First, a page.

The first draft is to say what you want to say. The final draft is saying it how you want to. (And unfortunately, there is no magical number for how many drafts are done in between.)
When I started writing this manuscript, I had a general feel for how it would go. I knew where it would start, most of the main events that would happen, and how it would end. As I wrote, there were many times I found myself taking a jaunt down one path, realizing it was going somewhere I didn't need to go, and trying to find my way back. I now have several thousand words worth of completely useless ramblings.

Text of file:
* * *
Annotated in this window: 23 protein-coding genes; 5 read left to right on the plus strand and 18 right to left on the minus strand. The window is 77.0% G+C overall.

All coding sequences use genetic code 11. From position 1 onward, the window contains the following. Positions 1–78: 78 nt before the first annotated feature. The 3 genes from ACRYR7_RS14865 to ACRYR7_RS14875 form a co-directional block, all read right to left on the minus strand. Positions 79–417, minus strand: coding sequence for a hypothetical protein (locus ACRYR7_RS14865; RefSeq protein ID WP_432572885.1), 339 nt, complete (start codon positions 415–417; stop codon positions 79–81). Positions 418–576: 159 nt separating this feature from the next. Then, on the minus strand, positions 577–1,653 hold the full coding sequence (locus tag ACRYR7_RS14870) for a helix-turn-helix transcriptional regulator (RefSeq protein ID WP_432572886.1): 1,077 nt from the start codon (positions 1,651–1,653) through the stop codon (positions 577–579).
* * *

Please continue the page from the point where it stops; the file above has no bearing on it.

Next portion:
I don't, however, feel like I wasted my time on those parts of the story. I learned so much during the writing process. I can actually see how my writing has improved, the further into the story I get.
My revised first chapter is completely different from the original. The first line is almost the same. The first paragraph is similar, but improved. After that, it's pretty much a re-write. I threw out most of it, and pulled things into the first chapter from several chapters ahead, which will cause me to do even more re-writing. But that's what this process called writing is, isn't it?
I don't know how many drafts I will go through, but at least I've started into this new phase of a writer's life.